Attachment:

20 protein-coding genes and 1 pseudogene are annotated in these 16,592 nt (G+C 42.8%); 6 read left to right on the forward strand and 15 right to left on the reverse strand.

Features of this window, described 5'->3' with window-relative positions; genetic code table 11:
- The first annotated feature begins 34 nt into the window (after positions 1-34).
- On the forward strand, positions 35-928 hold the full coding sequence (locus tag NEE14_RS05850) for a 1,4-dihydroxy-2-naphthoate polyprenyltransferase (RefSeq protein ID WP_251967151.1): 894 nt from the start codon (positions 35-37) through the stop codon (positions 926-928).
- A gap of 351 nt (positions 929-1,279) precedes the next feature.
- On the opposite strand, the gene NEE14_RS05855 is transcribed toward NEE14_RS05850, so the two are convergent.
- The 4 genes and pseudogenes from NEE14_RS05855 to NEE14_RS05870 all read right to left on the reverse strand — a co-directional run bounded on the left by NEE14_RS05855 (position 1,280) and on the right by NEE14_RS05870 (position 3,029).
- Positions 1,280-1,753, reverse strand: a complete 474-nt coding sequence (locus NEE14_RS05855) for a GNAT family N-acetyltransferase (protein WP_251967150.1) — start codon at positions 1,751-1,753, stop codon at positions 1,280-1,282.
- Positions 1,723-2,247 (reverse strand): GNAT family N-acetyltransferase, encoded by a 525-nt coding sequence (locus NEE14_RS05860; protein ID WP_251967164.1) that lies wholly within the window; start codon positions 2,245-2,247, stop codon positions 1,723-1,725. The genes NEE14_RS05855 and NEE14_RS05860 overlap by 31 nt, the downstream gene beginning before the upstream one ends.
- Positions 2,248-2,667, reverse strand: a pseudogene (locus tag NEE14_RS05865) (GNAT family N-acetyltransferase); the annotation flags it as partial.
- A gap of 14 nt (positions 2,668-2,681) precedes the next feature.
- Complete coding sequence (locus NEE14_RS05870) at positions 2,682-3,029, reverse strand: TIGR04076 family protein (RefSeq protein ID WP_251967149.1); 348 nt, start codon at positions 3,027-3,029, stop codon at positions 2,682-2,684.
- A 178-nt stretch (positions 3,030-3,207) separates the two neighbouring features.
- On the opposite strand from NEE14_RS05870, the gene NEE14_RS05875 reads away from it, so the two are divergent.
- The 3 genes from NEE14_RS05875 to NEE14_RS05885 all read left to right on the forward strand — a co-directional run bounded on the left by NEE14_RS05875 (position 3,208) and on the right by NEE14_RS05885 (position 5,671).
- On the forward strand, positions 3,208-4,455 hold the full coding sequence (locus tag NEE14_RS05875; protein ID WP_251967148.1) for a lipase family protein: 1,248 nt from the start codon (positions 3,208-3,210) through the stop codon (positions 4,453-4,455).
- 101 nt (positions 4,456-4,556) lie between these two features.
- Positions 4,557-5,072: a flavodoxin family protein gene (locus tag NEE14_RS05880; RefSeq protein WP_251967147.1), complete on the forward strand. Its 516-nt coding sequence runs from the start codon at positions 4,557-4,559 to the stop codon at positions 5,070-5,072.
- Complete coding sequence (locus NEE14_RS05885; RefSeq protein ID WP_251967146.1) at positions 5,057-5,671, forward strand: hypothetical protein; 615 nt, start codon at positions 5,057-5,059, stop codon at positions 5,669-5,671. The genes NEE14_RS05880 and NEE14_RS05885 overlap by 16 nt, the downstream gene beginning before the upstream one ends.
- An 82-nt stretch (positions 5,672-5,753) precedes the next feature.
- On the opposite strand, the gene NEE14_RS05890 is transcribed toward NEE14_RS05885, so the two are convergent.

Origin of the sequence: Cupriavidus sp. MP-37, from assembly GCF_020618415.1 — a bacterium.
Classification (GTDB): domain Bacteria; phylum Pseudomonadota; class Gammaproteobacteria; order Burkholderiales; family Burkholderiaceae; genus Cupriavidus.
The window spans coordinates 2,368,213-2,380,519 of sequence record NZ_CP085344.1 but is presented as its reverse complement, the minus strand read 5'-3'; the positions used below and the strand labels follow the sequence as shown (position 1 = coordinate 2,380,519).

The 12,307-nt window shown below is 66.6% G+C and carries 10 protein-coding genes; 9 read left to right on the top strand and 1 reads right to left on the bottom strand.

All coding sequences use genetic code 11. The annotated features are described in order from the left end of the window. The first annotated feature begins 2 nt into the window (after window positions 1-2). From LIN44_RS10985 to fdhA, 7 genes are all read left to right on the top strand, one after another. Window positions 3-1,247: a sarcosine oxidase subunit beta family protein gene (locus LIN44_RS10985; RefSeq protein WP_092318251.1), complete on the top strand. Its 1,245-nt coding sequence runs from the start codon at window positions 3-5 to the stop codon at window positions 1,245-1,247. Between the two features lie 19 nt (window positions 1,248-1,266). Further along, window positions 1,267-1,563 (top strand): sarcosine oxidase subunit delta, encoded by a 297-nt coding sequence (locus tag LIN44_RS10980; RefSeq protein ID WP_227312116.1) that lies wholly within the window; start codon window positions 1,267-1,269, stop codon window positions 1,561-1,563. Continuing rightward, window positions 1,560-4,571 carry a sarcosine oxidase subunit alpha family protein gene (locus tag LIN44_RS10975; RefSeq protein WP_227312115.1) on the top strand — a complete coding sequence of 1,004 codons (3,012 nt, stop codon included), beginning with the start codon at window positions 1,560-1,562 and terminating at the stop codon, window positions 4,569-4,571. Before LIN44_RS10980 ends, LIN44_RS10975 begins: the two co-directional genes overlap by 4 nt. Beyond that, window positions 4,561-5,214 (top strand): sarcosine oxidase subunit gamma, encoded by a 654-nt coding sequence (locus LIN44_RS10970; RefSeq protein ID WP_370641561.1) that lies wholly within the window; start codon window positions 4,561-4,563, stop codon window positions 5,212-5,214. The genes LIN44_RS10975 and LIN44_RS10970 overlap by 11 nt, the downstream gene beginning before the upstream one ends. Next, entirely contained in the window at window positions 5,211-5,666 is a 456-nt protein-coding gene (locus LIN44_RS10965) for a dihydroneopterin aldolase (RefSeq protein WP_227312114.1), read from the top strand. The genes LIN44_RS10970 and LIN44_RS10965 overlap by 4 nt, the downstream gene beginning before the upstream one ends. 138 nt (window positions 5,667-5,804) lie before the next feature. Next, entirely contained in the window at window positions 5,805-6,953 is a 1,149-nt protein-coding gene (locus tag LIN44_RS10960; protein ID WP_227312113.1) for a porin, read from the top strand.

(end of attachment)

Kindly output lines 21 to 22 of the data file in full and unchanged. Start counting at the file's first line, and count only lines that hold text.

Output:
- On the opposite strand, the gene NEE14_RS05890 is transcribed toward NEE14_RS05885, so the two are convergent.

Origin of the sequence: Cupriavidus sp. MP-37, from assembly GCF_020618415.1 — a bacterium.